To keep things simple, the heavy batch test is identical to the medium test in all respects save for one key difference. Computer users should be familiar with the slowdown or even molasses-like feel that occurs from an anti-virus scan running in the background. The heavy test will capitalize on this by running an anti-virus scan from Microsoft Security Essentials on a static, unchanging 5.1GB test folder that contains 19,748 files and 2,414 sub-folders copied from the Program Files directory. Because it is otherwise identical, results from the medium & heavy batch tests are directly comparable.

Granted, even with a Core i7 processor, no computer user using a hard drive would be performing all of these tasks concurrently unless they wish to see their computer go unresponsive for up to 30 minutes at a time, but with an SSD this is almost child’s play. For a good quality SSD, the above isn’t even enough to make the system crawl or go unresponsive. Playing a game with an anti-virus scan in the background without losing FPS is very possible. So if this sort of system abuse, or “multitasking” sounds vaguely like your daily routine when you sit down at the PC, then the results may be of interest.

So, a few walls of text and a single graph later, what do we have? Well from the press of the power button to the very last image loading in Photoshop CS5, the entire system boot and Light batch test completes in an average of 39.4 seconds with the OCZ Vertex 3. Since most computers can’t even load Windows 7 in that time-frame, that should say something. A traditional hard drive requires almost three minutes completing the same test the Vertex 3 can finish in less than forty seconds, system boot time included.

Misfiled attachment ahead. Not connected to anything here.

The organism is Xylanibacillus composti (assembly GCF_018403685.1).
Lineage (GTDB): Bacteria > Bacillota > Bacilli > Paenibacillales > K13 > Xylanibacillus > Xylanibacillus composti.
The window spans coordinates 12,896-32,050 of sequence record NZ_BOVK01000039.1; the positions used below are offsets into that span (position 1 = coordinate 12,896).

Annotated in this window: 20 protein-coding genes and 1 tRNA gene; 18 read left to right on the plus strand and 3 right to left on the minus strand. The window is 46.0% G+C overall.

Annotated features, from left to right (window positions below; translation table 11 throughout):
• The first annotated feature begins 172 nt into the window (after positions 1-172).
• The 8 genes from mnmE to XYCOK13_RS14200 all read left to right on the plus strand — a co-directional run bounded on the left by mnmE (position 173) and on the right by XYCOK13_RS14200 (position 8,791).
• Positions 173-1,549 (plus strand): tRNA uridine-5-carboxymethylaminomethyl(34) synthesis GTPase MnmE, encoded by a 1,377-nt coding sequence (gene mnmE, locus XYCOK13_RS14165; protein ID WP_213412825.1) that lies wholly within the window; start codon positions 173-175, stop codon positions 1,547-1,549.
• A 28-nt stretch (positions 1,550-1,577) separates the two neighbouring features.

The medium batch test is where the real stress begins for these drives. As we continue to re-add drives to our new test system, the full spread of SSD results will again become apparent, but it is pretty clear the Vertex 3 brings more muscle to the table than even its own predecessor. OCZ’s Vertex 3 completed the entire workload in slightly under an impressive three and-a-half minutes. The nearest SSD, the V2, required an additional 108 seconds or 1:52 to complete. To keep things in perspective a large capacity, the modern mechanical drive mustered up nine minutes for the same task.

Things get really interesting with the heavy batch test. Results are directly comparable to the medium test here, as the only change was the addition of the anti-virus scan. Raw sequential performance won’t win this benchmark. Those controllers with high queue depths to handle the multitasking load will shine here, and will quickly separate the men from the boys.